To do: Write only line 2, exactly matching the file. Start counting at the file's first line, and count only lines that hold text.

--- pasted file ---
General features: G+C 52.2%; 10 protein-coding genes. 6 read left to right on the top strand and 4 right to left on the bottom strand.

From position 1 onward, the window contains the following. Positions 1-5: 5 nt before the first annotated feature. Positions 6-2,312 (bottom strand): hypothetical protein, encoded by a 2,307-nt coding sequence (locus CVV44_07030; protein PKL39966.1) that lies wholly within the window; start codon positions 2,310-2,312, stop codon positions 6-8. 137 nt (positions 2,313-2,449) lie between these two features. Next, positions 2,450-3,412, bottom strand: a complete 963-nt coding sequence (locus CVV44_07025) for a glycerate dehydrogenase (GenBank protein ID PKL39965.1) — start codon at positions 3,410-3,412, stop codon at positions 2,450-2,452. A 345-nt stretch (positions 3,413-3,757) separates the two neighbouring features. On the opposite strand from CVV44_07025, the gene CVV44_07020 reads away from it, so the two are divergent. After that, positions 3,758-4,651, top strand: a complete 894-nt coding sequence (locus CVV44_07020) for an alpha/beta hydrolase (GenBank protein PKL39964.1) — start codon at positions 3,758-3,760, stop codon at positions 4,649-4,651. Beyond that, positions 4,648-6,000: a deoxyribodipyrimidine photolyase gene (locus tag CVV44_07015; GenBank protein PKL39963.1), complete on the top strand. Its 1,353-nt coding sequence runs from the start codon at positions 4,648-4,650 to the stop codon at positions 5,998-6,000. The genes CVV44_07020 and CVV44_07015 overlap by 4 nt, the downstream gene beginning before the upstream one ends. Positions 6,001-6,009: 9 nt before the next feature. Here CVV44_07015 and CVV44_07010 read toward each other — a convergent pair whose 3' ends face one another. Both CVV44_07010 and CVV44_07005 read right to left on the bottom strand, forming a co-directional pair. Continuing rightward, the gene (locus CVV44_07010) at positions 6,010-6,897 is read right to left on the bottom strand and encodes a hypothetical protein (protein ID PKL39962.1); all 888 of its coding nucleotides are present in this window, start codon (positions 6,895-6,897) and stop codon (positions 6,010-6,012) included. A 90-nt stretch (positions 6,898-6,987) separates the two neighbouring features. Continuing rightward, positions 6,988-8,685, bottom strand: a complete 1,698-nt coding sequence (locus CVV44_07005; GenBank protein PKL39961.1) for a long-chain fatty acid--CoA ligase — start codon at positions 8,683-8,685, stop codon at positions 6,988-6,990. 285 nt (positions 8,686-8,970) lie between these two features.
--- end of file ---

From position 1 onward, the window contains the following. Positions 1-5: 5 nt before the first annotated feature. Positions 6-2,312 (bottom strand): hypothetical protein, encoded by a 2,307-nt coding sequence (locus CVV44_07030; protein PKL39966.1) that lies wholly within the window; start codon positions 2,310-2,312, stop codon positions 6-8. 137 nt (positions 2,313-2,449) lie between these two features. Next, positions 2,450-3,412, bottom strand: a complete 963-nt coding sequence (locus CVV44_07025) for a glycerate dehydrogenase (GenBank protein ID PKL39965.1) — start codon at positions 3,410-3,412, stop codon at positions 2,450-2,452. A 345-nt stretch (positions 3,413-3,757) separates the two neighbouring features. On the opposite strand from CVV44_07025, the gene CVV44_07020 reads away from it, so the two are divergent. After that, positions 3,758-4,651, top strand: a complete 894-nt coding sequence (locus CVV44_07020) for an alpha/beta hydrolase (GenBank protein PKL39964.1) — start codon at positions 3,758-3,760, stop codon at positions 4,649-4,651. Beyond that, positions 4,648-6,000: a deoxyribodipyrimidine photolyase gene (locus tag CVV44_07015; GenBank protein PKL39963.1), complete on the top strand. Its 1,353-nt coding sequence runs from the start codon at positions 4,648-4,650 to the stop codon at positions 5,998-6,000. The genes CVV44_07020 and CVV44_07015 overlap by 4 nt, the downstream gene beginning before the upstream one ends. Positions 6,001-6,009: 9 nt before the next feature. Here CVV44_07015 and CVV44_07010 read toward each other — a convergent pair whose 3' ends face one another. Both CVV44_07010 and CVV44_07005 read right to left on the bottom strand, forming a co-directional pair. Continuing rightward, the gene (locus CVV44_07010) at positions 6,010-6,897 is read right to left on the bottom strand and encodes a hypothetical protein (protein ID PKL39962.1); all 888 of its coding nucleotides are present in this window, start codon (positions 6,895-6,897) and stop codon (positions 6,010-6,012) included. A 90-nt stretch (positions 6,898-6,987) separates the two neighbouring features. Continuing rightward, positions 6,988-8,685, bottom strand: a complete 1,698-nt coding sequence (locus CVV44_07005; GenBank protein PKL39961.1) for a long-chain fatty acid--CoA ligase — start codon at positions 8,683-8,685, stop codon at positions 6,988-6,990. 285 nt (positions 8,686-8,970) lie between these two features.